On Wednesday, the Montana Senate race changed dramatically for the third time. Max Baucus‘s sudden retirement from the Senate and former Gov. Brian Schweitzer‘s (D) surprise decision to pass on the race shifted what looked like a solid Democratic seat firmly into the GOP camp. Now, with Baucus headed to China before his term is up, Democrats will get to rally behind his appointed replacement, an incumbent seeking election.
— It would count as a shock if Gov. Steve Bullock (D) didn’t tap his lieutenant governor, John Walsh (D), for the post. He was already the Democratic frontrunner for the seat, and Bullock has been bullish about his prospects. Others, including Walsh’s primary opponent, former Lt. Gov. John Bollinger (D), are calling on the governor to appoint a caretaker, but doing so might cost his party its best (and maybe only) chance of winning next year’s race.
— Walsh’s advantages would be numerous: As an incumbent, his name ID and fundraising could surge. His voting record would be closely scrutinized, but a few months on the job would offer Big Sky voters a chance to see Senator Walsh in action. Barring a major mistake, the time could be invaluable as he states his case in November.
— He would, however, have to find a new rationale for running — so far he’s positioned himself as an outsider against freshman Rep. Steve Daines (R), and that doesn’t work so well when you’re already serving in the Senate. And Republicans say appointing Walsh to the seat unilaterally will leave a bad taste in the mouths of voters, a controversy they will hope hangs over his entire campaign. The NRSC has already tagged the upcoming appointment as the “Big Sky Buy-Off.”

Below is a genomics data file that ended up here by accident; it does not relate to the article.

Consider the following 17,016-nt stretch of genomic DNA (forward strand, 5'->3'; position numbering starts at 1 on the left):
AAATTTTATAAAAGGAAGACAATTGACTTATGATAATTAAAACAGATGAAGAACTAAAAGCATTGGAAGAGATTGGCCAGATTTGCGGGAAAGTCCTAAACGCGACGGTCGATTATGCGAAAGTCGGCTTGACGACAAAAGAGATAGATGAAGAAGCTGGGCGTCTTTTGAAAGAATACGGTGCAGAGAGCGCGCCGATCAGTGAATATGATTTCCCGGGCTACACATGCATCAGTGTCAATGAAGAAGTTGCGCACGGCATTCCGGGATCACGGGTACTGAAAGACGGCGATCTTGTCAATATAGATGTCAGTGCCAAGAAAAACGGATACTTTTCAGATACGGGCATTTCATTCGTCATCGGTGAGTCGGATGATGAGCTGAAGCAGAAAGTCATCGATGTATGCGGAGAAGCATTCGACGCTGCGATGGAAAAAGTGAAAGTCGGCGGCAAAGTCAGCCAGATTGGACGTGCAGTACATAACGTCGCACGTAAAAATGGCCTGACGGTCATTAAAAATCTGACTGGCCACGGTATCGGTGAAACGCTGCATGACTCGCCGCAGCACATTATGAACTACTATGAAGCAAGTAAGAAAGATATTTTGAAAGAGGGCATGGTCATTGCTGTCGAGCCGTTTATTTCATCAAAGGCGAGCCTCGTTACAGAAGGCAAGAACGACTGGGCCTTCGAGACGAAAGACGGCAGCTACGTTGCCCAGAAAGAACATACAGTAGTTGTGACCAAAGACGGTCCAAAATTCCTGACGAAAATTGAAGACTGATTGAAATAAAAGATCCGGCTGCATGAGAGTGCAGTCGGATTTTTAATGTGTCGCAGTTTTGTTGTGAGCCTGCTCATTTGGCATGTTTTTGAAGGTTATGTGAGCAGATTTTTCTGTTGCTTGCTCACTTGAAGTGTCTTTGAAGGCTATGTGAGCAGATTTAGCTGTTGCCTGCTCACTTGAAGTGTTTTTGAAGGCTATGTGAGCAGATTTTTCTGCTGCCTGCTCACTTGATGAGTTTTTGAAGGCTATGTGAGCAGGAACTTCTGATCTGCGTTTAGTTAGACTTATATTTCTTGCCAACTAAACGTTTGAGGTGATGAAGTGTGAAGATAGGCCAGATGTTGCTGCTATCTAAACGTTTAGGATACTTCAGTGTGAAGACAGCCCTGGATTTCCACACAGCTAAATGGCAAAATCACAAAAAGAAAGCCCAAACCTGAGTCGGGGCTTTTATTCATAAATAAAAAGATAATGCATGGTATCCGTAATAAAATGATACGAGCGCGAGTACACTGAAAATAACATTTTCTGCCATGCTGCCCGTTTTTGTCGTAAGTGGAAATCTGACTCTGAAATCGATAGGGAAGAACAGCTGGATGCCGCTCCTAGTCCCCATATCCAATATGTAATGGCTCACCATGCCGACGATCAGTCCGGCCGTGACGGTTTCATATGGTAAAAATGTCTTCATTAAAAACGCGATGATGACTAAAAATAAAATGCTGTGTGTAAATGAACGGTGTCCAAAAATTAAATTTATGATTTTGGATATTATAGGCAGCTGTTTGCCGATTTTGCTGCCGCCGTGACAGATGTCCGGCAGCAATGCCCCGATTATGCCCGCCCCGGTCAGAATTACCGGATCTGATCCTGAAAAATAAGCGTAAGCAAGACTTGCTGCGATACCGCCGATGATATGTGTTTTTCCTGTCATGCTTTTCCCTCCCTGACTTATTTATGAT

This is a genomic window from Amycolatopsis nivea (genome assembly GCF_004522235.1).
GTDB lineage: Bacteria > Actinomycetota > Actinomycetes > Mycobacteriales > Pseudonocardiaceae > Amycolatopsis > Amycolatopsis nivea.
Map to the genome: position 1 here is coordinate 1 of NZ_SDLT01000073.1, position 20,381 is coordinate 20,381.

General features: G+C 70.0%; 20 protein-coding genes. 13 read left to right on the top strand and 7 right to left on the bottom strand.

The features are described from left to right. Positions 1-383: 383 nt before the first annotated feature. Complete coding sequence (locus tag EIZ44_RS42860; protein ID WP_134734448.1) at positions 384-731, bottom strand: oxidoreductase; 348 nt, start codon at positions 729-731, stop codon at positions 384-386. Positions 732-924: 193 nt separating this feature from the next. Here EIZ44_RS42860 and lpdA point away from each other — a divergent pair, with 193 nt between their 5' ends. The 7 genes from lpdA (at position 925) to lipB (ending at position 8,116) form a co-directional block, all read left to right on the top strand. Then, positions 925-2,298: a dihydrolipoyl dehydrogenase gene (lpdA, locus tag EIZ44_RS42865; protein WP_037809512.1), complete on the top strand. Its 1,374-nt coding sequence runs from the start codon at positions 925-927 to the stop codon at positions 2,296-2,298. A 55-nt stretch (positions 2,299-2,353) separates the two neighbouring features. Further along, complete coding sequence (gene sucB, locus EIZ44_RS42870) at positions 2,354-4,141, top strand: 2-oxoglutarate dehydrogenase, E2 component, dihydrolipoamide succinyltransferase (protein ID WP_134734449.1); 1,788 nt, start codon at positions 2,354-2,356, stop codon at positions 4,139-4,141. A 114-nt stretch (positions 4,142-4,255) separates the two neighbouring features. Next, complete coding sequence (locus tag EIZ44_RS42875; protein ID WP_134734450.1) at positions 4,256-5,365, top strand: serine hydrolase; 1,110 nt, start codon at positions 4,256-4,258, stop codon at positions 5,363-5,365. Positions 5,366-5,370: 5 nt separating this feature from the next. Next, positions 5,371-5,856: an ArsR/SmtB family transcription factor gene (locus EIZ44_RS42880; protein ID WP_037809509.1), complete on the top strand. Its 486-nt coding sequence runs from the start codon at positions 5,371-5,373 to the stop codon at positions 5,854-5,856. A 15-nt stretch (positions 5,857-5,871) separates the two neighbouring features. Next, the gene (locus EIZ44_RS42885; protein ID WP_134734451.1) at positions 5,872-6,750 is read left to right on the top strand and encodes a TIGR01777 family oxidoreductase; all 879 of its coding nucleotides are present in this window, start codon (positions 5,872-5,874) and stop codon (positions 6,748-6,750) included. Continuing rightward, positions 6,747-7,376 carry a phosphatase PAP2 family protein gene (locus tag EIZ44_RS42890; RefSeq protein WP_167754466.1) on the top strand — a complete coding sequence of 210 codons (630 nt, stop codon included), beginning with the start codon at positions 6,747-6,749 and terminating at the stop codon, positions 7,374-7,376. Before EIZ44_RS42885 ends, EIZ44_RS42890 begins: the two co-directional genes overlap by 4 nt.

Walsh will also have to see whether Bohlinger bows out of the race. But make no mistake, Baucus’s exit is good news for Democrats. They don’t enter as a favorite by any means, but the race suddenly looks a lot more like a toss-up than just a day ago.
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As the Russia investigation heats up, "the role of Marc E. Kasowitz, the president’s longtime New York lawyer, will be significantly reduced. Mr. Trump liked Mr. Kasowitz’s blunt, aggressive style, but he was not a natural fit in the delicate, politically charged criminal investigation. The veteran Washington defense lawyer John Dowd will take the lead in representing Mr. Trump for the Russia inquiry."
President Trump's attorneys are "actively compiling a list of Mueller’s alleged potential conflicts of interest, which they say could serve as a way to stymie his work." They plan to argued that Mueller is going outside the scope of his investigation, in inquiring into Trump's finances. They're also playing small ball, highlighting "donations to Democrats by some of" Mueller's team, and "an allegation that Mueller and Trump National Golf Club in Northern Virginia had a dispute over membership fees when Mueller resigned as a member in 2011." Trump is said to be incensed that Mueller may see his tax returns, and has been asking about his power to pardon his family members.
In addition to ties between Russia and the Trump campaign, Robert Mueller's team is also "examining a broad range of transactions involving Trump’s businesses as well as those of his associates, according to a person familiar with the probe. FBI investigators and others are looking at Russian purchases of apartments in Trump buildings, Trump’s involvement in a controversial SoHo development in New York with Russian associates, the 2013 Miss Universe pageant in Moscow, and Trump’s sale of a Florida mansion to a Russian oligarch in 2008, the person said. The investigation also has absorbed a money-laundering probe begun by federal prosecutors in New York into Trump’s former campaign chairman Paul Manafort."
Special Counsel Robert Mueller's team is "is examining a broad range of transactions involving Trump’s businesses as well as those of his associates", including "Russian purchases of apartments in Trump buildings, Trump’s involvement in a controversial SoHo development with Russian associates, the 2013 Miss Universe pageant in Moscow and Trump’s sale of a Florida mansion to a Russian oligarch in 2008."
"A Senate bill to gut Obamacare would increase the number of uninsured people by 32 million and double premiums on Obamacare's exchanges by 2026, according to an analysis from the nonpartisan Congressional Budget Office. The analysis is of a bill that passed Congress in 2015 that would repeal Obamacare's taxes and some of the mandates. Republicans intend to leave Obamacare in place for two years while a replacement is crafted and implemented."